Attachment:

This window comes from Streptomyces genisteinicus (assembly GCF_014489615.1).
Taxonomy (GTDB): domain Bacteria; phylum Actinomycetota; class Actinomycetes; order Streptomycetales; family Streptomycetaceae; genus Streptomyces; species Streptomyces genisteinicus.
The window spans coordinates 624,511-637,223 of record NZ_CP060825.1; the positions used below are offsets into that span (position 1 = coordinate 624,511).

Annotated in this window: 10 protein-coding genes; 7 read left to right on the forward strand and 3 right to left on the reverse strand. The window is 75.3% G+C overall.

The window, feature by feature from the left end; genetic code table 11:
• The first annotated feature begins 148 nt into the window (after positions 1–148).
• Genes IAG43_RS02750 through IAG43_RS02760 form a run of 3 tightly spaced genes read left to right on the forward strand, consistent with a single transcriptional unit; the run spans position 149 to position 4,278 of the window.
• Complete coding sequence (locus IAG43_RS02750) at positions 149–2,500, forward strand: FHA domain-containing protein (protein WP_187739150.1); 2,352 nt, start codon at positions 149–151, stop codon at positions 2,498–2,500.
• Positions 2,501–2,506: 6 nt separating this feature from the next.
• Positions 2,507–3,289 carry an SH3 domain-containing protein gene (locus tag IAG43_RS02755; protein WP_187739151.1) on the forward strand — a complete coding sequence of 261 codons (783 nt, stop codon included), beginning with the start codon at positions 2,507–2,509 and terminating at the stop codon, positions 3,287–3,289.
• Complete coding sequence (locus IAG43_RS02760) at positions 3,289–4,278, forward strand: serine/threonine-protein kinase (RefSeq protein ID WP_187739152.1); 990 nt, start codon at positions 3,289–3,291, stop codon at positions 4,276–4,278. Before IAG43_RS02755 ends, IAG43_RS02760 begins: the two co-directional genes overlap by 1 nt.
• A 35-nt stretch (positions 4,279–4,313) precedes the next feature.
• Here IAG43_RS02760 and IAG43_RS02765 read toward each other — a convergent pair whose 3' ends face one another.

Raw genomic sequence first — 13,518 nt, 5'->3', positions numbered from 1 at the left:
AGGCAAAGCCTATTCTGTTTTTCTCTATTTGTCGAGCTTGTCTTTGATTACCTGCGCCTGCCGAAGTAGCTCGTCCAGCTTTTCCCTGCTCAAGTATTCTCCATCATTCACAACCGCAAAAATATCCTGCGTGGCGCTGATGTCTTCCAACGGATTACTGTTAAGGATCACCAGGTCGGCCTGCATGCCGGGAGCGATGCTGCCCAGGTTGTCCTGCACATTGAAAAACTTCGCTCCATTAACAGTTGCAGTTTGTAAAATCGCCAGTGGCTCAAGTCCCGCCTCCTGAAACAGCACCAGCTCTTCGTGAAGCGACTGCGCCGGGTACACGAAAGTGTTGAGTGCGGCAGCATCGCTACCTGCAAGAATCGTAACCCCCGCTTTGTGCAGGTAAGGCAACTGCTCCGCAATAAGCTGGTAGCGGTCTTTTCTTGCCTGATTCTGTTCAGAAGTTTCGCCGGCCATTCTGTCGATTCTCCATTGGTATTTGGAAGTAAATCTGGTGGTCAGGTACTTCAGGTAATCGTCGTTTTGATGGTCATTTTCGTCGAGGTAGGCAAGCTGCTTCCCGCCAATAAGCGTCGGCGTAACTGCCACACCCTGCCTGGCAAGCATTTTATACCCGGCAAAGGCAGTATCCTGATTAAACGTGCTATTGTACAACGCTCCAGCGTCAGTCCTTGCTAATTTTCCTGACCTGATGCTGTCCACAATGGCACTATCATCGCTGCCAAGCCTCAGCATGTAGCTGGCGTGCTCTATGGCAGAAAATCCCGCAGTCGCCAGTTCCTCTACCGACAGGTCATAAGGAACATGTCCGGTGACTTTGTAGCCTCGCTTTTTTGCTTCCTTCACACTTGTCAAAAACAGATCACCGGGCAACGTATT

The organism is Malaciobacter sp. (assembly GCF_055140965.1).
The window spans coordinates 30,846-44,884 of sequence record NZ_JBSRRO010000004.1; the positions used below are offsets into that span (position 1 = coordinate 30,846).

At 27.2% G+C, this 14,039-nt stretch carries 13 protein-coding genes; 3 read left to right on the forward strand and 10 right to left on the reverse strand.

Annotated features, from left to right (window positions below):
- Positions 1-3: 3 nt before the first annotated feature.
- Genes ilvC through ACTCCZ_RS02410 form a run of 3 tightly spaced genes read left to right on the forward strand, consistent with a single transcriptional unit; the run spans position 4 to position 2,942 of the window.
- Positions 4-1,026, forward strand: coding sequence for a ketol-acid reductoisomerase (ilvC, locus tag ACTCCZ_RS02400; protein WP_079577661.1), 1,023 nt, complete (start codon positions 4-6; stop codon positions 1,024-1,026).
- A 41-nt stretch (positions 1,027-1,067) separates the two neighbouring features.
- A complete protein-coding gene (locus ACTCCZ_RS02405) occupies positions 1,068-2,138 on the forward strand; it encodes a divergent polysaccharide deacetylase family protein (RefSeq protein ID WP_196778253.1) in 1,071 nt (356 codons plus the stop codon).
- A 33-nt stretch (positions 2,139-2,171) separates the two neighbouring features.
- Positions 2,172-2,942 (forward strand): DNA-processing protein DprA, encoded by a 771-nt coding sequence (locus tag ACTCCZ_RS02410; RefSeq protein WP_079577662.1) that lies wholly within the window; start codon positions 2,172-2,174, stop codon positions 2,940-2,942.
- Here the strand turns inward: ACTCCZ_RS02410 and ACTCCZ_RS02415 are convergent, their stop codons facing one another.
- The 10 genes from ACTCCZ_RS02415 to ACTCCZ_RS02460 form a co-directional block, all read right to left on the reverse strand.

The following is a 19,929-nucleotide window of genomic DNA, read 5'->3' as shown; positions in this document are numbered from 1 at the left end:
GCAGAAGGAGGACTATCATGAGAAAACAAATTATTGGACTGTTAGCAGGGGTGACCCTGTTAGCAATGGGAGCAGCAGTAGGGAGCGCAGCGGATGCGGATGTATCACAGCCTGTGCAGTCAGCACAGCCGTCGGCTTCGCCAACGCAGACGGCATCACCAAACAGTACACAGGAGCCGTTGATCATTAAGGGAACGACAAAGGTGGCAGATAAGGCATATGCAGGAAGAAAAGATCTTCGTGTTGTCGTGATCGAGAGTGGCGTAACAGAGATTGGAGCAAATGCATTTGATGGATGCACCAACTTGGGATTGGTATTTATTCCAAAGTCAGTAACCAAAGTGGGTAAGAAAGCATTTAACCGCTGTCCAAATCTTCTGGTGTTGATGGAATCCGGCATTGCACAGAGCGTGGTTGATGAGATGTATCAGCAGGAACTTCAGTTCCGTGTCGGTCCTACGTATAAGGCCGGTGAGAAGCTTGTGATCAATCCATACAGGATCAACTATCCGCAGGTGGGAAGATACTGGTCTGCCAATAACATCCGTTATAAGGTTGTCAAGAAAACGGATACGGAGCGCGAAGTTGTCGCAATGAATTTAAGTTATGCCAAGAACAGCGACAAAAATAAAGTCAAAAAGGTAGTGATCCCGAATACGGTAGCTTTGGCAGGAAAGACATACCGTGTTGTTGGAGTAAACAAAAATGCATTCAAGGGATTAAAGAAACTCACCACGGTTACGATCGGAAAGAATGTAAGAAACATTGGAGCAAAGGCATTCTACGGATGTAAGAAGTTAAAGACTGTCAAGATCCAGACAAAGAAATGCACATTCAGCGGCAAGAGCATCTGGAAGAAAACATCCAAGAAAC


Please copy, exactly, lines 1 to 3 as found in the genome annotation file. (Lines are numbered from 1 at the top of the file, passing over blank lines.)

This window comes from Streptomyces genisteinicus (assembly GCF_014489615.1).
Taxonomy (GTDB): domain Bacteria; phylum Actinomycetota; class Actinomycetes; order Streptomycetales; family Streptomycetaceae; genus Streptomyces; species Streptomyces genisteinicus.
The window spans coordinates 624,511-637,223 of record NZ_CP060825.1; the positions used below are offsets into that span (position 1 = coordinate 624,511).